Many folks in the tech industry are skeptical about the hype of machine learning, since the world has been promised to them before, but the reality hasn’t really panned out. In fact this has happened so many times, there is a term for this in the machine learning community called an AI Winter. A number of fundamental factors are different though in 2015 that warrant taking a closer look this time around.

###Why Machine Learning is the Real Deal###

  • Larger data sets - The explosion of big data is probably the number one driver of the new effectiveness of machine learning. It turns out that using the exact same techniques, more data can yield significantly better predictions. This new data comes from many sources:
    • Data collection - this is the obvious one, we now have more devices like smartwatches, smartphones, and computers generating more data. More analytics packages and more people spending their time in a digital world
    • Data labeling - gathering more data through unsupervised learning methods first, such as auto-encoders
    • Feature engineering - creating new training data through skewing, translations, rotations, and other transformations
  • Improved Hardware - Following Moore’s Law, the processing power of chips and other hardware components continue to steadily improve over time, which simply leads to faster training.
    • GPU vs CPU vs FGPA - the emergence of GPUs for training machine learning algorithms has given a huge boost in speed in calculating matrix operations. While a GPU can’t do many types of operations, it can focus on doing one operation really, really well. Same is true with using FPGAs for training neural networks.
    • Better Processors - The chips themselves are just faster and more powerful over time. Although, there is some news that rate of improvement is not as fast anymore, things are still getting better.
  • Better Algorithms - Lastly, there have also been advances in how to train these machines to learn. While this third component is what academic researchers and the media often like to focus on, it is worth stating again that the first two are both equally important advances. Examples include:
    • Neural networks - whereas most functions of the past used some combination of statistics (Naive Bayes), data transformations (kernels in SVMs), or increasingly sophisticated ensembling techniques (Random Forests), neural networks model the problem from a totally different perspective. By mimicking how the human brain functions, neural networks are able to achieve a surprising level of complexity without losing the flexibility to adapt to unique domains.
    • Network architecture - as researchers continued to explore neural networks, they began adding significantly more layers to the model, giving rise to deep learning. Not only were there more layers though, sometimes these layers performed different functions, such as activation, max-pooling, or convolutions. Finally, sometimes the network also grew larger in the front due to pre-training layers using unsupervised methods, or in the end due to extra recurrent layers from RNNs.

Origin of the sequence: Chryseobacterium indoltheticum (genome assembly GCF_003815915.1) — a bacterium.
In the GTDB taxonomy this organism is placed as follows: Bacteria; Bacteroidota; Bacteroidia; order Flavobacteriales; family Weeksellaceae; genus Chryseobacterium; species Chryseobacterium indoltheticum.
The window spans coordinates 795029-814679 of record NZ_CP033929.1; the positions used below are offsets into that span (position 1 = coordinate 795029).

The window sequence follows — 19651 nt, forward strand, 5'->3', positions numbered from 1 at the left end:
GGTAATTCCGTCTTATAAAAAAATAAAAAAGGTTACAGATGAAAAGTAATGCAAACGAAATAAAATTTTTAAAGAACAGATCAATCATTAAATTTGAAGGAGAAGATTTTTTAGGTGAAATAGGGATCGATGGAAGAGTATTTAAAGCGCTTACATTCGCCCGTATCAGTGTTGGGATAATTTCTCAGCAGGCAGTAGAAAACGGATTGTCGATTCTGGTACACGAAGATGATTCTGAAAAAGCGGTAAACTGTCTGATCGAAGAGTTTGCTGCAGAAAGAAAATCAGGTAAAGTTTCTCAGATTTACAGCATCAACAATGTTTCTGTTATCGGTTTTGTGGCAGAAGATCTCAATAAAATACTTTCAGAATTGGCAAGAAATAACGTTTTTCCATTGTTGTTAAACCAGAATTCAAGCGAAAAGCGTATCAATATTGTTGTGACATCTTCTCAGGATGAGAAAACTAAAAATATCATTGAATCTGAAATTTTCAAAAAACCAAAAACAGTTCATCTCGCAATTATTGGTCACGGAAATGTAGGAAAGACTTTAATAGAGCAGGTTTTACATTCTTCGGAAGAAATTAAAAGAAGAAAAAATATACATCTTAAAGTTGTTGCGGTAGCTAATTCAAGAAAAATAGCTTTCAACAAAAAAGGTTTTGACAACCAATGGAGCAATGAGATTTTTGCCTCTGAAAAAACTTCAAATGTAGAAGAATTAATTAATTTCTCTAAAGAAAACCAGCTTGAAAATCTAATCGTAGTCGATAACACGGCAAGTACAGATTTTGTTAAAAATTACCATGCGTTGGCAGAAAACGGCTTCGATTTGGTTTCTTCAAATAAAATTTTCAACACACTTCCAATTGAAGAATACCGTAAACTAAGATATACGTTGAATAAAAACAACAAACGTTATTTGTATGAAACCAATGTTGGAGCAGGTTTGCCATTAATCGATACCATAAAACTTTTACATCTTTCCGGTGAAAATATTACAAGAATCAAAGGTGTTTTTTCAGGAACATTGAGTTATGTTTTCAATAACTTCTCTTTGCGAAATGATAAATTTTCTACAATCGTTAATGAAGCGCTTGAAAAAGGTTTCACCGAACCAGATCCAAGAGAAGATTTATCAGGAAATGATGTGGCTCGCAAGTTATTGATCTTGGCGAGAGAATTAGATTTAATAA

• Sum is greater than the parts - lots of other little wins that incrementally are not worth much, but combined have drastically improved the accuracy of machine learning. Without going into too much detail, some noteworthy advances include improved initialization methods (Lecun, Glorot, He) to start off training and improved learning rates (RMSProp, AdaGrad, Adam) to speed up the process. And let’s not forget improved activation functions (Sigmoid, tanH, ReLU) to avoid neuron saturation and regularization techniques (lasso, ridge, dropout) to avoid overfitting on training data.

###Examples of Improved Machine Learning### Frankly, words can’t do justice in explaining the amazing advances that have been made in the last year – so just watch.

  • Image Recognition - 5 years ago, computers could not tell the difference between an image of cat and an image of dog. Now, they can interpret objects better than most people: <iframe width="560" height="315" src="" frameborder="0" allowfullscreen></iframe>
  • NLP and Translation - Not too long ago, computers could barely understand the words you were speaking even if spoken slowly from a limited vocabulary. Now, they can translate entire sentences on the fly: <iframe width="420" height="315" src="" frameborder="0" allowfullscreen></iframe>
  • Memory Networks - Not too long ago, computers could not really interpret any meaning or context from data. Now, they can chain together sentences to reason through logic.

It’s no surprise then that all the big names are joining in on the fun.


To be clear, we aren’t in this wonderful new world yet. The majority of machine learning news you hear these days is simply about incremental improvements in data science that allow a researcher to better predict outcome Y based on features X1, X2, and X3. But we are quickly moving into a reality where machines will simply understand our desires and cater to those personal interests with little to no prompting. And because technology improves exponentially, the age of machine learning and artificial intelligence is arriving much sooner than you may have been led to believe.